for his pioneering research and
commitment to studying this rare disease.
“Dr. Schwartz has been with the entire SRS community every step of the way,” said Michael Raymond, father of a son with SRS and Executive Director of the
SRS Foundation. “He’s helped unlock many of the mysteries surrounding this confounding disease, and helped to coalesce a larger SRS research community.
We’re confident that his work will help lead to a safe and effective treatment for SRS. He has been incredibly kind, thoughtful, and compassionate
in his many interactions with all of our SRS families who struggle daily with this disease.”
Schwartz is a true advocate for patients, and has been often quoted as saying, “We study rare diseases that most have never heard of, but if you have a
child with a rare disease, it’s not rare to you, it’s 100%.”
GGC’s Boo Ramage shared, “No matter how rare the condition, Charles could not – and would not – shake his desire to help even that one family whose need
was brought before him.”
“Charles and I have worked together for almost twenty years now,” said friend and collaborator, Giovanni Neri, MD, a GGC Senior Scholar and emeritus professor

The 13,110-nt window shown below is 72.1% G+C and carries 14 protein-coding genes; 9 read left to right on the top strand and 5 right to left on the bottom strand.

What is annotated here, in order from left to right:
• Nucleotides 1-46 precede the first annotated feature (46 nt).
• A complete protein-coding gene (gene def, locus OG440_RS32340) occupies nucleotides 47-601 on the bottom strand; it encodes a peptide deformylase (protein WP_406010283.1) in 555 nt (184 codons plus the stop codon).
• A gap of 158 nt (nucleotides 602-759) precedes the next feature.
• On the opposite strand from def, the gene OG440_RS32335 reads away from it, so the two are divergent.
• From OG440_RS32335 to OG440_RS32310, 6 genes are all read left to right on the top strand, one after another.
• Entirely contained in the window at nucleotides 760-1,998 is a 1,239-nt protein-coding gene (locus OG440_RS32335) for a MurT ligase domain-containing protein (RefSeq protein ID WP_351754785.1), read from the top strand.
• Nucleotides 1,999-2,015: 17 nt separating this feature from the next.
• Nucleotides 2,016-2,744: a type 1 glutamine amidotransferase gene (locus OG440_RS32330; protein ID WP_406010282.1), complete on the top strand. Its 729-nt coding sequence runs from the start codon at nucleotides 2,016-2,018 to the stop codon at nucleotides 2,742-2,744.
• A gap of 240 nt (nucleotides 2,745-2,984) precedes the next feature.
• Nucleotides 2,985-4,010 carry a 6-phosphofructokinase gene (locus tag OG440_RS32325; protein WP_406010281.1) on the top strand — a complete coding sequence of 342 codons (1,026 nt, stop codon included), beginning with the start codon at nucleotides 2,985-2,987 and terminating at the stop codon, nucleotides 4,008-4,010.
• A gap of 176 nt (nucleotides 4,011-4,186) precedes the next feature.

at Catholic University in Rome. “I have had the privilege to be witness to the monumental contributions made by Charles to the knowledge of X-linked
disorders. I am highly impressed not only by the scientific quality of his work, but also by the empathy he established with patients who were the
object of his research, even those he never met in person.”
“Dr. Schwartz has been and always will be for me an extraordinary mentor and model,” said Luigi Boccuto, MD, GGC Assistant Research Scientist. “He represents
the embodiment of the scientific method: always pursuing rigor and precision, always providing constructive criticism, always giving brilliant inputs.
I have had the most enjoyable and stimulating conversations with him, on both scientific and non-scientific topics, and I feel honored to have had
the opportunity to work with him.”